Others argue that there has never been more freedom of speech. Thanks to social media, you can share your views with people right across the world – many more than would come to a student debate. No-platforming simply gives more publicity to the speaker’s ideas. As long as you do not libel anyone or incite people to break the law, you are in no danger of being prosecuted.

You Decide

  1. Would you go to a talk by someone whose opinions you dislike?
  2. Which is more important: allowing freedom of speech, or defending minorities from those who are hostile towards them?

Activities

  1. Imagine that you are going on a march in support of free speech. Design a banner to carry with you.
  2. Think about drawing up a constitution for a new country. On one side of paper, write a law about freedom of speech.

Some People Say...

“If liberty means anything at all, it means the right to tell people what they do not want to hear.”

George Orwell (1903-1950), British author of 1984 and Animal Farm. His real name was Eric Arthur Blair.

What do you think?

Q & A

What do we know?
Freedom of speech (the right to express opinions without restraint) is a democratic ideal that dates back to ancient Greece. In the United States, the First Amendment guarantees free speech, though the country, like all modern democracies, places limits on this freedom. In general, the First Amendment guarantees the right to express ideas and information. On a basic level, it means that people can express an opinion (even an unpopular or unsavoury one) without fear of censorship.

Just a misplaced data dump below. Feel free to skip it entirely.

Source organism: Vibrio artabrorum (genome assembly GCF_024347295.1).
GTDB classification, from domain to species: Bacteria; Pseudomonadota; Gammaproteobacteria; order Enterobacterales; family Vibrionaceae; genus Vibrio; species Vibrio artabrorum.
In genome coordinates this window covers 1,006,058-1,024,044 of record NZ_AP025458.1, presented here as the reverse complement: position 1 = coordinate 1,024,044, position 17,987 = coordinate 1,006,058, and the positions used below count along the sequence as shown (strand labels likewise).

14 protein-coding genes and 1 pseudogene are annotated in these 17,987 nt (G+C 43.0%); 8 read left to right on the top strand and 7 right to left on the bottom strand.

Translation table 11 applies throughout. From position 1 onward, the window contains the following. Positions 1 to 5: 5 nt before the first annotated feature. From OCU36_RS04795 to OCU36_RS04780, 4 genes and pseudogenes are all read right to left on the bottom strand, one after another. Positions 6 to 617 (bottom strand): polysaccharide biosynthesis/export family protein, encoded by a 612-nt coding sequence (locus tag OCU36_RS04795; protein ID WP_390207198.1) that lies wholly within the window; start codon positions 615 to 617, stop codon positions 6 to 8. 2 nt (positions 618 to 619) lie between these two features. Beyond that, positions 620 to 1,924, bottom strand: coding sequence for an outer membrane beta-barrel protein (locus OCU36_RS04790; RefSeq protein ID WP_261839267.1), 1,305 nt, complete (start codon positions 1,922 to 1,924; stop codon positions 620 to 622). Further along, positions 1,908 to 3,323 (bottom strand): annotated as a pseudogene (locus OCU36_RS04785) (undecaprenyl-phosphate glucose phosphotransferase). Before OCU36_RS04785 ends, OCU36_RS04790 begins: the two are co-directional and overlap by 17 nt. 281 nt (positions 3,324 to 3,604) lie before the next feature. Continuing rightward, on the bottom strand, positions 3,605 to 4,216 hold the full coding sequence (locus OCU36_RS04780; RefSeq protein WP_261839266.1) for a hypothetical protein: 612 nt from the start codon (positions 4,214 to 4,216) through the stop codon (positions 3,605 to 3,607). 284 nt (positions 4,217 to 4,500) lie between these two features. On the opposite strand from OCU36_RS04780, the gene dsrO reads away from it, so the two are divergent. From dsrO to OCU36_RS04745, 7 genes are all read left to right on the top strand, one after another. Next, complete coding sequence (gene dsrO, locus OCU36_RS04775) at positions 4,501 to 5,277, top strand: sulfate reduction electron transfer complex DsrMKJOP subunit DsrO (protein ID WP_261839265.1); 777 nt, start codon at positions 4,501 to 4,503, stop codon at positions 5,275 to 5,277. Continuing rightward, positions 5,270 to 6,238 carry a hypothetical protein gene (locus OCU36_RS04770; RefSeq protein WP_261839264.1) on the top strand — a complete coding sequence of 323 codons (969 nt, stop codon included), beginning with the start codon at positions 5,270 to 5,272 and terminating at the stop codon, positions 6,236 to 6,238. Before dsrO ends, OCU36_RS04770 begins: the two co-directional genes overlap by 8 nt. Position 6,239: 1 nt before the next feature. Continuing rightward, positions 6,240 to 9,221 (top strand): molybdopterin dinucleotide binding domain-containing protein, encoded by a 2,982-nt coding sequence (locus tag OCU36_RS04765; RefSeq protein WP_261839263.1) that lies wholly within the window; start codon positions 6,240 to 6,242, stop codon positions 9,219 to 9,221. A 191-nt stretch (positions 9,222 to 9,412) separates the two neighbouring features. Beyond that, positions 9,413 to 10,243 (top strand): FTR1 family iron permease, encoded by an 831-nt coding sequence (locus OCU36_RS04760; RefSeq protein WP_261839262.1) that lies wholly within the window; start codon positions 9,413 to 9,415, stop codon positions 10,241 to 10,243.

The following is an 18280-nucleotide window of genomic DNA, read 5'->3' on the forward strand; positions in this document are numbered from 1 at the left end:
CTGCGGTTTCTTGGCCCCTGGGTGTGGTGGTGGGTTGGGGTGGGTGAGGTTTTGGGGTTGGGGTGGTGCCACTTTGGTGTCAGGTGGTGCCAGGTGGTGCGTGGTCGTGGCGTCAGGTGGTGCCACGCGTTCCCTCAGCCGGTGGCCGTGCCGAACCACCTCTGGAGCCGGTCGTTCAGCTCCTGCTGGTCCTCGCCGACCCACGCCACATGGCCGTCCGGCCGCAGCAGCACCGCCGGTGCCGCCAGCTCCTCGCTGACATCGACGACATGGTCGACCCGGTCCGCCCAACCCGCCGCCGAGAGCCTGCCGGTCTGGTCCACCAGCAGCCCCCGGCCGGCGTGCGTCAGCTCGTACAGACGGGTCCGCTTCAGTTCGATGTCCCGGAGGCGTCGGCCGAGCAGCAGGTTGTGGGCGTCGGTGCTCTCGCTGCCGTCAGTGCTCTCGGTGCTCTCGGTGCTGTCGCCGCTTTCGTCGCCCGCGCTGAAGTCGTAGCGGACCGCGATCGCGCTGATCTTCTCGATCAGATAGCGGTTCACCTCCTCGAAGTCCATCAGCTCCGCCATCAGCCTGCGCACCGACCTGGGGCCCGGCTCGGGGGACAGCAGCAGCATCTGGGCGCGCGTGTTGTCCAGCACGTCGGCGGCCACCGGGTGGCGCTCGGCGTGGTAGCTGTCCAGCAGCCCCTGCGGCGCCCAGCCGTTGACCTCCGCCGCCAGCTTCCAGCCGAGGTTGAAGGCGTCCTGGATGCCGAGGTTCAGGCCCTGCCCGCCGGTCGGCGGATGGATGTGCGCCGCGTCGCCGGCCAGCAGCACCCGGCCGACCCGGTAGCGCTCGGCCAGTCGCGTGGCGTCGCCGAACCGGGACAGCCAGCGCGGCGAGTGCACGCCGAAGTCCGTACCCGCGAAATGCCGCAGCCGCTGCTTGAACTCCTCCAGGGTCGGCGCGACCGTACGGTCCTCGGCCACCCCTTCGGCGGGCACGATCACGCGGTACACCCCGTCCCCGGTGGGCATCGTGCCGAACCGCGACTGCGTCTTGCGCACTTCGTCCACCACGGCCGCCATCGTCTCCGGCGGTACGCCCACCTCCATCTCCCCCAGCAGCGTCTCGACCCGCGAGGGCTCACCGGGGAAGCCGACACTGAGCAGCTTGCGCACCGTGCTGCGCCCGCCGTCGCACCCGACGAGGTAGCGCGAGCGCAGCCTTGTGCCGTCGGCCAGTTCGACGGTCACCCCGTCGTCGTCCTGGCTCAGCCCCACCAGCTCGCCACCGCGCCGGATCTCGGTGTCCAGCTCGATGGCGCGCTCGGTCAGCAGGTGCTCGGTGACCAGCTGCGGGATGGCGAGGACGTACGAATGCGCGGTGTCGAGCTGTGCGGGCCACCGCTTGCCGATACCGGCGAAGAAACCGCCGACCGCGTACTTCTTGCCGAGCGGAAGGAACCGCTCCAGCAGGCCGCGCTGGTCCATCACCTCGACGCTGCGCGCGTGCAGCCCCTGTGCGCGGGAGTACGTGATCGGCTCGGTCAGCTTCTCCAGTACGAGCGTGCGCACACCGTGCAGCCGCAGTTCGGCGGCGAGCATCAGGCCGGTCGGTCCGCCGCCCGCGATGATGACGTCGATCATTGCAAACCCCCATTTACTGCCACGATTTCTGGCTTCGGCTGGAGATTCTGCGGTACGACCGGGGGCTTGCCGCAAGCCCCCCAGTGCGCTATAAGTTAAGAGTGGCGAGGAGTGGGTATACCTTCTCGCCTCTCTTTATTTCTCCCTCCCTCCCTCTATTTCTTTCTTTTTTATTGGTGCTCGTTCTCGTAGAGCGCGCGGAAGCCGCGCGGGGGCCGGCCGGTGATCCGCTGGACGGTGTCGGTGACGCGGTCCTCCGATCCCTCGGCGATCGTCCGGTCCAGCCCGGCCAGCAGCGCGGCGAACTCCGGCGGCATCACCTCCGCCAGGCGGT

What do we not know?
If this principle is really under threat since commentators argue: (i) the scale of the problem in universities has been exaggerated; (ii) even in free countries, speech has always been limited by social rules, not least the one about simple politeness; (iii) for public dialogue to make any progress, it’s important to recognise when a particular debate has been won and leave it there, (iv) you can tack free speech on to any crackpot prejudice – a clever rhetorical trick, but it shouldn’t be taken much more seriously than that.

Word Watch

Women’s liberation movement
A political movement which began in the 1960s, with the aim of ending discrimination against women.
Misogynistic
Involving hatred towards women.
Barracking
Abuse in the form of shouting or jeering.
No-platforming
Denying someone the right to speak in public.
Ostracised
Excluded. It originates from the practice in ancient Athens of banishing unpopular politicians by a democratic vote.
Stunted
Prevented from growing to a proper size.
Free Speech Movement
A movement which began with a mass sit-in by students at Berkeley, demanding that university rules against political activism be withdrawn.
Enshrined
In this context, to preserve a right, tradition, or idea in a form that ensures it will be protected and respected.

Subjects